Published Sun, Jun 26, 2022
WHAT MAKES A WINE NATURAL?
Are you ready for your crash course in natural wine? Probably not. Oh well. You’re getting one anyway.
Firstly, the feeling. Natural wine is GREAT. It tastes good, it looks good, it puts a little rose in that cheek dimple you didn’t know you had. That’s why you’re here. You get it.
Secondly, the facts. ‘Natural wine’ is an umbrella term that shelters many different thoughts and practices, but they all agree on serving the same purpose. That is, to protect the land that the grapes were grown on by looking after it in a sustainable fashion, increasing the longevity of the Earth’s resources so we may continue to co-exist.
Natural winemakers grow and pick grapes, then turn these into wine through fermentation. The grapes themselves are not sprayed with chemicals – instead, complicated and often laborious processes are undertaken to naturally protect them. Delicate mixtures made from medicinal plants, used by generations of growers. Natural winemakers rely on picking teams with strong hands, backs and secateurs, to harvest manually. When the fruit comes into the winery (or shed), the winemakers rely on the health and bio-complexity of their vineyard, with its hardy microbiome allowed to grow without damaging chemicals, to ferment the wine. Wild yeast, lactobacillus, biogenic amines. All these little guys make up the troupe that ferments that glorious fruit juice into the glorious natural wine juice.
Then, the rest is up to the vessel. Wood, steel, clay, glass, ceramic, concrete…the list goes on. Some of these vessels are inert and oxygen proof, so they don’t impart any flavour. Stainless steel, glass, ceramic. This is perfect for preserving the aromatics and fruit quality of the wine. Others have porosity that mitigates the flow of oxygen, and encourage more reactions during the ferment. You might get more texture, nuttiness, savouriness. Then, there’s wood. Wood has a flavour. Have you ever licked a tree? Different types of timber impart different flavours like vanillin, toast, tobacco, banana. The vessel is one of the few important ways that the winemaker can leave their own little esoteric mark on a natural wine.
Other than that, there is nothing added and nothing taken away to manipulate the outcome of a natural wine; spare a splash of sulphur to preserve. Sulphur has been around as a natural preservative for almost as long as wine itself. It is widely considered the only acceptable additive for natural winemaking, outside of zero/zero producers. Conventional winemakers add upwards of 25 times the amount of sulphur that would ever be added to a natural wine, enough to consider the sulphur in your natty to be “trace levels”. Think of it like swimming on the other side of a fifty-metre pool when someone who is walking, drinking lemonade, accidentally slips, causing a bit of their fizzy drink to spill into the pool. Anyway, we can talk about sulphur in all its slippery, twisty forms another time.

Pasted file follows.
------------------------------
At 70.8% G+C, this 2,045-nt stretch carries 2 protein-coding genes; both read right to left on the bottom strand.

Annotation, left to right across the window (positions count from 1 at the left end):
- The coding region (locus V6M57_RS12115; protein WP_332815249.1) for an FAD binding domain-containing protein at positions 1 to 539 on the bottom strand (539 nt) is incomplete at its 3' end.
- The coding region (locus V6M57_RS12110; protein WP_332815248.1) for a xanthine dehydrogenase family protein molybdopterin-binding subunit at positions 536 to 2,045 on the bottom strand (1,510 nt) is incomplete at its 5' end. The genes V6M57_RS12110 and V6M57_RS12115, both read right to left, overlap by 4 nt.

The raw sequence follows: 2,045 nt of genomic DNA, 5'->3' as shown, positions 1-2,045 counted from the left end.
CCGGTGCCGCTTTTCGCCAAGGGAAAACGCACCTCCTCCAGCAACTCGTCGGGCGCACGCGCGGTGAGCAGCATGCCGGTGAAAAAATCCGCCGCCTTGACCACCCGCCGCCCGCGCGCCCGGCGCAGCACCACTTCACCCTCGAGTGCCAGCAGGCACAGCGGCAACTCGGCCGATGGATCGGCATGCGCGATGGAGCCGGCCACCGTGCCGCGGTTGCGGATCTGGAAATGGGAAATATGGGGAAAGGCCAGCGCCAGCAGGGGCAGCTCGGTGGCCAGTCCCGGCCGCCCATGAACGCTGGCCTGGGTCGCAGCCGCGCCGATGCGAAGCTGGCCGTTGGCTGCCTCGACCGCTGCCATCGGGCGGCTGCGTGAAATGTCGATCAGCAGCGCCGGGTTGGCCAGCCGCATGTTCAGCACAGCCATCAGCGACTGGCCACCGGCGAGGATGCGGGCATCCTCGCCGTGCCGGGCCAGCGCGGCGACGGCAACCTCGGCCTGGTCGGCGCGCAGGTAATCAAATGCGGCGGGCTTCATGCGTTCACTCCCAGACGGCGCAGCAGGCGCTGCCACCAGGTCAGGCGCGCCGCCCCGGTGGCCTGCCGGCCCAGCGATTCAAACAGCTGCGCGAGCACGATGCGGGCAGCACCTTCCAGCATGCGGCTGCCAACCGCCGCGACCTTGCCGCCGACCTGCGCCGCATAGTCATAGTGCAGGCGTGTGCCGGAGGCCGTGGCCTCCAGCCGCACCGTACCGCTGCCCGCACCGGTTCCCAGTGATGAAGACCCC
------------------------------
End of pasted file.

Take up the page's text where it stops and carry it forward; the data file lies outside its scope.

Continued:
The resulting wines from these wild processes are the purest reflection of the site they were grown on. Sometimes they can be cloudy, unusual, orange, pink, crimson, terracotta, loud, vibrant, challenging, tickly, moving, gentle, plush, savoury, sweet, glittery, mineral-rich, weird, short lived, long lived, fruitful, floral, sour. They can spur nostalgia, or they can be lost in a fugue state of fun with friends. They can be anything. It is to say that the wines that are made through these minimal intervention processes are not necessarily one thing. They can be the weirdest thing you’ve ever put in your mouth, or they can taste like wines that your parents have been drinking for years. The difference with them is that they were created thoughtfully, purposefully, with the sustainability of the Earth in mind. Why for most, they taste: alive.
Oh, and one more thing. Think natural wine won’t give you a hangover? Don’t test the waters, from one experienced drinker to another. Drink well, but drink in moderation ;)